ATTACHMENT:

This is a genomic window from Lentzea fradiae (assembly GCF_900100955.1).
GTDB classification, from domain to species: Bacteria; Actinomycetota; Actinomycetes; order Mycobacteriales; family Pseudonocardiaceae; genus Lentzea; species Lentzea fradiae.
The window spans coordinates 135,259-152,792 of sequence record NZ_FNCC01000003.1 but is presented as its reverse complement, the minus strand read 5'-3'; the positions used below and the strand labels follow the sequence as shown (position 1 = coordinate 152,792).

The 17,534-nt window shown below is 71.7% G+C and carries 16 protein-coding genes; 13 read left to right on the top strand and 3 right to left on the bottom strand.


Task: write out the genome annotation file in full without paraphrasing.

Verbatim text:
This is a genomic window from Lentzea fradiae (assembly GCF_900100955.1).
GTDB classification, from domain to species: Bacteria; Actinomycetota; Actinomycetes; order Mycobacteriales; family Pseudonocardiaceae; genus Lentzea; species Lentzea fradiae.
The window spans coordinates 135,259-152,792 of sequence record NZ_FNCC01000003.1 but is presented as its reverse complement, the minus strand read 5'-3'; the positions used below and the strand labels follow the sequence as shown (position 1 = coordinate 152,792).

The 17,534-nt window shown below is 71.7% G+C and carries 16 protein-coding genes; 13 read left to right on the top strand and 3 right to left on the bottom strand.